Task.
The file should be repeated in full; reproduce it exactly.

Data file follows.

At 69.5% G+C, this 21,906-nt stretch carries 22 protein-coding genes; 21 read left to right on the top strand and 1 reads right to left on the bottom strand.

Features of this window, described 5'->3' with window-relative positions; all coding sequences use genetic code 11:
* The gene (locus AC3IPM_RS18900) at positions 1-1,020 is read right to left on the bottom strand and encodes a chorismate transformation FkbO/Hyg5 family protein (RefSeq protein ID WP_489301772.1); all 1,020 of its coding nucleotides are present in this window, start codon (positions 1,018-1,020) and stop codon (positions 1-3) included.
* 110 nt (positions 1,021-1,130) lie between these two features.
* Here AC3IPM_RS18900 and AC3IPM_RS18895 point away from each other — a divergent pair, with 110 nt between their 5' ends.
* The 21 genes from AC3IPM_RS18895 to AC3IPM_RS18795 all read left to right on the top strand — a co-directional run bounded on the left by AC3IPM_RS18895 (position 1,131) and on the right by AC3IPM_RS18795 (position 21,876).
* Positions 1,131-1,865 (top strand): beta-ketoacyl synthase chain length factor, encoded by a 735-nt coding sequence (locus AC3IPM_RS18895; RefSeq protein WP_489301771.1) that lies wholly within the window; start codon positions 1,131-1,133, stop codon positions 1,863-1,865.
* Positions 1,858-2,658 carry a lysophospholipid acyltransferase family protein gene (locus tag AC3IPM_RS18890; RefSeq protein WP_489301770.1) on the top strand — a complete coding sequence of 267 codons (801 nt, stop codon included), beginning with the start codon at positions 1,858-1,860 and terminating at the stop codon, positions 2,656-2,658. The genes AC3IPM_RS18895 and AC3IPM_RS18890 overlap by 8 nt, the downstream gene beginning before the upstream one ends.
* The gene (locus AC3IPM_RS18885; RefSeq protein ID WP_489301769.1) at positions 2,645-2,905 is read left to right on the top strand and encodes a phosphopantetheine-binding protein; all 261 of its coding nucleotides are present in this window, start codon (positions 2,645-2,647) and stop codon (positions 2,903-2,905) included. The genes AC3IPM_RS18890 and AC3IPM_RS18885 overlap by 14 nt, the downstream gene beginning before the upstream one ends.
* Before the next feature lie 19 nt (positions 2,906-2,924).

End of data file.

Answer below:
At 69.5% G+C, this 21,906-nt stretch carries 22 protein-coding genes; 21 read left to right on the top strand and 1 reads right to left on the bottom strand.

Features of this window, described 5'->3' with window-relative positions; all coding sequences use genetic code 11:
* The gene (locus AC3IPM_RS18900) at positions 1-1,020 is read right to left on the bottom strand and encodes a chorismate transformation FkbO/Hyg5 family protein (RefSeq protein ID WP_489301772.1); all 1,020 of its coding nucleotides are present in this window, start codon (positions 1,018-1,020) and stop codon (positions 1-3) included.
* 110 nt (positions 1,021-1,130) lie between these two features.
* Here AC3IPM_RS18900 and AC3IPM_RS18895 point away from each other — a divergent pair, with 110 nt between their 5' ends.
* The 21 genes from AC3IPM_RS18895 to AC3IPM_RS18795 all read left to right on the top strand — a co-directional run bounded on the left by AC3IPM_RS18895 (position 1,131) and on the right by AC3IPM_RS18795 (position 21,876).
* Positions 1,131-1,865 (top strand): beta-ketoacyl synthase chain length factor, encoded by a 735-nt coding sequence (locus AC3IPM_RS18895; RefSeq protein WP_489301771.1) that lies wholly within the window; start codon positions 1,131-1,133, stop codon positions 1,863-1,865.
* Positions 1,858-2,658 carry a lysophospholipid acyltransferase family protein gene (locus tag AC3IPM_RS18890; RefSeq protein WP_489301770.1) on the top strand — a complete coding sequence of 267 codons (801 nt, stop codon included), beginning with the start codon at positions 1,858-1,860 and terminating at the stop codon, positions 2,656-2,658. The genes AC3IPM_RS18895 and AC3IPM_RS18890 overlap by 8 nt, the downstream gene beginning before the upstream one ends.
* The gene (locus AC3IPM_RS18885; RefSeq protein ID WP_489301769.1) at positions 2,645-2,905 is read left to right on the top strand and encodes a phosphopantetheine-binding protein; all 261 of its coding nucleotides are present in this window, start codon (positions 2,645-2,647) and stop codon (positions 2,903-2,905) included. The genes AC3IPM_RS18890 and AC3IPM_RS18885 overlap by 14 nt, the downstream gene beginning before the upstream one ends.
* Before the next feature lie 19 nt (positions 2,906-2,924).